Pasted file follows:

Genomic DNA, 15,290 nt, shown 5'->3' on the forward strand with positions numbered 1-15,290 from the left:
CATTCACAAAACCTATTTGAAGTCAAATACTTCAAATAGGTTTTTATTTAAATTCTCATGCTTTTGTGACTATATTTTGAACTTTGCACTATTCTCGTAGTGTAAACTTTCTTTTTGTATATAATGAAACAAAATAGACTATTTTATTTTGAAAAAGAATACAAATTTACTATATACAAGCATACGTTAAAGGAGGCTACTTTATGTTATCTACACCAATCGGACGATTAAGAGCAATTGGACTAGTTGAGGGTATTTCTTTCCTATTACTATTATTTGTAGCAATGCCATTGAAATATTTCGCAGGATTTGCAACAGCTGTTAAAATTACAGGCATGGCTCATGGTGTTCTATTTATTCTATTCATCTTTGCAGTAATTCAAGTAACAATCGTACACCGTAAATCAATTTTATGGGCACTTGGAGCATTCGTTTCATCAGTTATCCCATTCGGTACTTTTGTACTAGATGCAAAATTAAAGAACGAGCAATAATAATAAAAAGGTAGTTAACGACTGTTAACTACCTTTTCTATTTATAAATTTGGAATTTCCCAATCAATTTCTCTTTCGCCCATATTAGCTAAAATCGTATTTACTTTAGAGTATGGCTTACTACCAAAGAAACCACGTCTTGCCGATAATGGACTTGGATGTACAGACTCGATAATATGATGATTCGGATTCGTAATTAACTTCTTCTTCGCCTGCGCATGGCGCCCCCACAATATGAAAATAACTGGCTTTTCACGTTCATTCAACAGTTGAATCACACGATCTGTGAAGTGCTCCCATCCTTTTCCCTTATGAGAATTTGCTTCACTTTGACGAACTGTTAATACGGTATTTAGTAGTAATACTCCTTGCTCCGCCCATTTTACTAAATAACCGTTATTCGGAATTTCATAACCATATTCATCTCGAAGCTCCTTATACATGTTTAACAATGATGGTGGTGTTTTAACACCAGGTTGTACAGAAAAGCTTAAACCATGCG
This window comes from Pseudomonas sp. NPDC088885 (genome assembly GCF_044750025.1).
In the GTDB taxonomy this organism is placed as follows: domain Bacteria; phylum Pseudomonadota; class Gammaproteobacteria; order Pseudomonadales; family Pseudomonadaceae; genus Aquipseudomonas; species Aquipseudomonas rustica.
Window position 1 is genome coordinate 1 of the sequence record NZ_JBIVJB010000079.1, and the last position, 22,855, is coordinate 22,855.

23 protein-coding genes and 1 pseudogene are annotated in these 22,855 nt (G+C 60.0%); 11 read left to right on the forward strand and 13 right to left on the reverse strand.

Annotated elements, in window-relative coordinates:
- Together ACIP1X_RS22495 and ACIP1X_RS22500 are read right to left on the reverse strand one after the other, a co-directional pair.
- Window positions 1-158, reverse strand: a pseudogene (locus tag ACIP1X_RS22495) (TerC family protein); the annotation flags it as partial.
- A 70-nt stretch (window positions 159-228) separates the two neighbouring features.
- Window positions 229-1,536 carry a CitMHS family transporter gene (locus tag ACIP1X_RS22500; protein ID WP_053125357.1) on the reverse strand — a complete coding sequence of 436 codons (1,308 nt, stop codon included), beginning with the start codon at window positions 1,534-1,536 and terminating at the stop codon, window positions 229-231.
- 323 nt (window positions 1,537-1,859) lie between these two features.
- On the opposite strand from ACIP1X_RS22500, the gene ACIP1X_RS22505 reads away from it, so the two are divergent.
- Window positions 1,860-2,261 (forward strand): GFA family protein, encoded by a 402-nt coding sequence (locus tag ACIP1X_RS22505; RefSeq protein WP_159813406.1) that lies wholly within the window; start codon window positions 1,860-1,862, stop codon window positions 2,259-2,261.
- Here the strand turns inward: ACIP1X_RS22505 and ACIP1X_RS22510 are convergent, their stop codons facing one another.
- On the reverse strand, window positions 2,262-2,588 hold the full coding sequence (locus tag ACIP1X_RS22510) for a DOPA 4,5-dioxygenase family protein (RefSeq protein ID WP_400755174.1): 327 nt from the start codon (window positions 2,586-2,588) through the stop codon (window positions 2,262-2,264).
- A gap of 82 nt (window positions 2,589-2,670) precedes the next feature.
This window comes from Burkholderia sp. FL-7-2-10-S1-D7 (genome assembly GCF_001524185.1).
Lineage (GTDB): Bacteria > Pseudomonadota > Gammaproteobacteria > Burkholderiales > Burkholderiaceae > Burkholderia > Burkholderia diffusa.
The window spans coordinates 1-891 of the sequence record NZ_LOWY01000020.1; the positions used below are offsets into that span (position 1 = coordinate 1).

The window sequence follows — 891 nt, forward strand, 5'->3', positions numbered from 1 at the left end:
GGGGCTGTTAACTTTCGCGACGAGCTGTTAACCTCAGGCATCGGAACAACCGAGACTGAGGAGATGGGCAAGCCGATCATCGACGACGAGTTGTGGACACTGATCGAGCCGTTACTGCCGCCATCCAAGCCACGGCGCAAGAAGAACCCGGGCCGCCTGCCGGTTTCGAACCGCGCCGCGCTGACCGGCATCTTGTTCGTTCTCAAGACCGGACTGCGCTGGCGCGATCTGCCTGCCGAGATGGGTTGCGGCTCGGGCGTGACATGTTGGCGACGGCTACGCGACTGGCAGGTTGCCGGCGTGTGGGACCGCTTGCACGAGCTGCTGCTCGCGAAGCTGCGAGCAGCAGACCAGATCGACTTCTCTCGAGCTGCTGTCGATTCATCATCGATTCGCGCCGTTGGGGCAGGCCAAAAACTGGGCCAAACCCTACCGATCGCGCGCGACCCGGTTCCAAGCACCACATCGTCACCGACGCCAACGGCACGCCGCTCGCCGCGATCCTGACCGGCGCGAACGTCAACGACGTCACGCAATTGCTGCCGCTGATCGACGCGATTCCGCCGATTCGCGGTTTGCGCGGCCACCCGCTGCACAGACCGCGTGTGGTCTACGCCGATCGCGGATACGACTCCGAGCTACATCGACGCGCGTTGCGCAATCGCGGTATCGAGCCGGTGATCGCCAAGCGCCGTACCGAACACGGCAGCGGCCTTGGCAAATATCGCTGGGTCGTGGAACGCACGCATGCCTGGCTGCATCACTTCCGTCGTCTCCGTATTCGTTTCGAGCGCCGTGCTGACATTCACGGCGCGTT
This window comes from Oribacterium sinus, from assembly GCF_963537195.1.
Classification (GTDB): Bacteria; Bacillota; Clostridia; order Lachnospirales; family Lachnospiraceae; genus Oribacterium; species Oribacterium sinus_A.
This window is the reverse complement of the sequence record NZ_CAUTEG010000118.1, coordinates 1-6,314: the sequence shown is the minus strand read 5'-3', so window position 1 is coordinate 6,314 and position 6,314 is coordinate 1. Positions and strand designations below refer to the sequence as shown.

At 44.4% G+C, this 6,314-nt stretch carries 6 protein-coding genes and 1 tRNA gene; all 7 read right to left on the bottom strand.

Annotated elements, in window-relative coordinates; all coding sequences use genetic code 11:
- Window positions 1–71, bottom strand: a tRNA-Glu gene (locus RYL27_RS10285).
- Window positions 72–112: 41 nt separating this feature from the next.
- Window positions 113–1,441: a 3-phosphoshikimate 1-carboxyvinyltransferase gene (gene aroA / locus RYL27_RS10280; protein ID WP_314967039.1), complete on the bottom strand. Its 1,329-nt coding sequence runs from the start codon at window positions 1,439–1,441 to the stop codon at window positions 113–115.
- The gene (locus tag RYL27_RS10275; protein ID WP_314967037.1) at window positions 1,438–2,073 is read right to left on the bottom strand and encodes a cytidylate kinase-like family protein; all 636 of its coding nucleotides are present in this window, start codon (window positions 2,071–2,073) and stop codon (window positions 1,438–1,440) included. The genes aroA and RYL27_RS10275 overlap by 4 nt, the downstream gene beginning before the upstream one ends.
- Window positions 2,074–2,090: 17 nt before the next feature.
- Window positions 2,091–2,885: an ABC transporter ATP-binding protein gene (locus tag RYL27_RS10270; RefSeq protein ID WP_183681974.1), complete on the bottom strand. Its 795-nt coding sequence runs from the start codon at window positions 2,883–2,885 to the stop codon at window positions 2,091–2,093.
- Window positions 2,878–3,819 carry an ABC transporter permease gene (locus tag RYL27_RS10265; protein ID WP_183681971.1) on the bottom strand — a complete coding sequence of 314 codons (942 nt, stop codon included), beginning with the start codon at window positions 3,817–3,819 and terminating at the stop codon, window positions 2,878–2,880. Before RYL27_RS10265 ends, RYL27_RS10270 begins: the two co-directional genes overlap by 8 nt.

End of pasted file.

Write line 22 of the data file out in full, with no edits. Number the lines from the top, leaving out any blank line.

GGGGCTGTTAACTTTCGCGACGAGCTGTTAACCTCAGGCATCGGAACAACCGAGACTGAGGAGATGGGCAAGCCGATCATCGACGACGAGTTGTGGACACTGATCGAGCCGTTACTGCCGCCATCCAAGCCACGGCGCAAGAAGAACCCGGGCCGCCTGCCGGTTTCGAACCGCGCCGCGCTGACCGGCATCTTGTTCGTTCTCAAGACCGGACTGCGCTGGCGCGATCTGCCTGCCGAGATGGGTTGCGGCTCGGGCGTGACATGTTGGCGACGGCTACGCGACTGGCAGGTTGCCGGCGTGTGGGACCGCTTGCACGAGCTGCTGCTCGCGAAGCTGCGAGCAGCAGACCAGATCGACTTCTCTCGAGCTGCTGTCGATTCATCATCGATTCGCGCCGTTGGGGCAGGCCAAAAACTGGGCCAAACCCTACCGATCGCGCGCGACCCGGTTCCAAGCACCACATCGTCACCGACGCCAACGGCACGCCGCTCGCCGCGATCCTGACCGGCGCGAACGTCAACGACGTCACGCAATTGCTGCCGCTGATCGACGCGATTCCGCCGATTCGCGGTTTGCGCGGCCACCCGCTGCACAGACCGCGTGTGGTCTACGCCGATCGCGGATACGACTCCGAGCTACATCGACGCGCGTTGCGCAATCGCGGTATCGAGCCGGTGATCGCCAAGCGCCGTACCGAACACGGCAGCGGCCTTGGCAAATATCGCTGGGTCGTGGAACGCACGCATGCCTGGCTGCATCACTTCCGTCGTCTCCGTATTCGTTTCGAGCGCCGTGCTGACATTCACGGCGCGTT